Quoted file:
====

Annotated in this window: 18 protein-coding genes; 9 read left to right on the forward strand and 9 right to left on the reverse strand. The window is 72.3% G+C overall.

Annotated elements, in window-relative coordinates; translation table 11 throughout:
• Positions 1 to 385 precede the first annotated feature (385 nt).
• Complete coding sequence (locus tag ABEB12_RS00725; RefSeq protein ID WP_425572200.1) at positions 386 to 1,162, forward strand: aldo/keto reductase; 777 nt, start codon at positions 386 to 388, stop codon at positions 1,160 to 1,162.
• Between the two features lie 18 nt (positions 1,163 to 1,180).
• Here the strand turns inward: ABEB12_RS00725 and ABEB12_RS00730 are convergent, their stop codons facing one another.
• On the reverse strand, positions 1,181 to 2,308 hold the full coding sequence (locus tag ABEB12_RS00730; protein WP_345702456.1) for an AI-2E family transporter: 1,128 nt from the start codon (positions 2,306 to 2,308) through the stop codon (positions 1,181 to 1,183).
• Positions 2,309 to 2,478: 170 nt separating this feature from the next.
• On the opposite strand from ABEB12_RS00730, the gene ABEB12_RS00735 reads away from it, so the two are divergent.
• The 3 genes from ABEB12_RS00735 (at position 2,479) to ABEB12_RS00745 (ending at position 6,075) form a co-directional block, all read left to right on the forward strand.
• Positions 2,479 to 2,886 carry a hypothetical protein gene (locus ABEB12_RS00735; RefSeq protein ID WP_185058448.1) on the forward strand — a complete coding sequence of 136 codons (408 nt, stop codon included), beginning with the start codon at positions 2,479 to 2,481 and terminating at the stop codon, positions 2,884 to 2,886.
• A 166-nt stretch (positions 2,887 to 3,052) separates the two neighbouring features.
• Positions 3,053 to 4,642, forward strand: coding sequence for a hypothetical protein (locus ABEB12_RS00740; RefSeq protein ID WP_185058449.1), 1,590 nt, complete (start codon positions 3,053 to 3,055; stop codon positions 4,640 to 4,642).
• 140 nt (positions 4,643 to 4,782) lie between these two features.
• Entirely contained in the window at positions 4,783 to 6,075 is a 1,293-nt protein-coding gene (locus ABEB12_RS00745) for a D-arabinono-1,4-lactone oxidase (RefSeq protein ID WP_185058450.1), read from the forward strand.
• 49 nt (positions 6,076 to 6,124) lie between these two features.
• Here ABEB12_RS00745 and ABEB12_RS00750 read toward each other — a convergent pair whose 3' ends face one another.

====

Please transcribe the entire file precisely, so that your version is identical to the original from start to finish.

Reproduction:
Annotated in this window: 18 protein-coding genes; 9 read left to right on the forward strand and 9 right to left on the reverse strand. The window is 72.3% G+C overall.

Annotated elements, in window-relative coordinates; translation table 11 throughout:
• Positions 1 to 385 precede the first annotated feature (385 nt).
• Complete coding sequence (locus tag ABEB12_RS00725; RefSeq protein ID WP_425572200.1) at positions 386 to 1,162, forward strand: aldo/keto reductase; 777 nt, start codon at positions 386 to 388, stop codon at positions 1,160 to 1,162.
• Between the two features lie 18 nt (positions 1,163 to 1,180).
• Here the strand turns inward: ABEB12_RS00725 and ABEB12_RS00730 are convergent, their stop codons facing one another.
• On the reverse strand, positions 1,181 to 2,308 hold the full coding sequence (locus tag ABEB12_RS00730; protein WP_345702456.1) for an AI-2E family transporter: 1,128 nt from the start codon (positions 2,306 to 2,308) through the stop codon (positions 1,181 to 1,183).
• Positions 2,309 to 2,478: 170 nt separating this feature from the next.
• On the opposite strand from ABEB12_RS00730, the gene ABEB12_RS00735 reads away from it, so the two are divergent.
• The 3 genes from ABEB12_RS00735 (at position 2,479) to ABEB12_RS00745 (ending at position 6,075) form a co-directional block, all read left to right on the forward strand.
• Positions 2,479 to 2,886 carry a hypothetical protein gene (locus ABEB12_RS00735; RefSeq protein ID WP_185058448.1) on the forward strand — a complete coding sequence of 136 codons (408 nt, stop codon included), beginning with the start codon at positions 2,479 to 2,481 and terminating at the stop codon, positions 2,884 to 2,886.
• A 166-nt stretch (positions 2,887 to 3,052) separates the two neighbouring features.
• Positions 3,053 to 4,642, forward strand: coding sequence for a hypothetical protein (locus ABEB12_RS00740; RefSeq protein ID WP_185058449.1), 1,590 nt, complete (start codon positions 3,053 to 3,055; stop codon positions 4,640 to 4,642).
• 140 nt (positions 4,643 to 4,782) lie between these two features.
• Entirely contained in the window at positions 4,783 to 6,075 is a 1,293-nt protein-coding gene (locus ABEB12_RS00745) for a D-arabinono-1,4-lactone oxidase (RefSeq protein ID WP_185058450.1), read from the forward strand.
• 49 nt (positions 6,076 to 6,124) lie between these two features.
• Here ABEB12_RS00745 and ABEB12_RS00750 read toward each other — a convergent pair whose 3' ends face one another.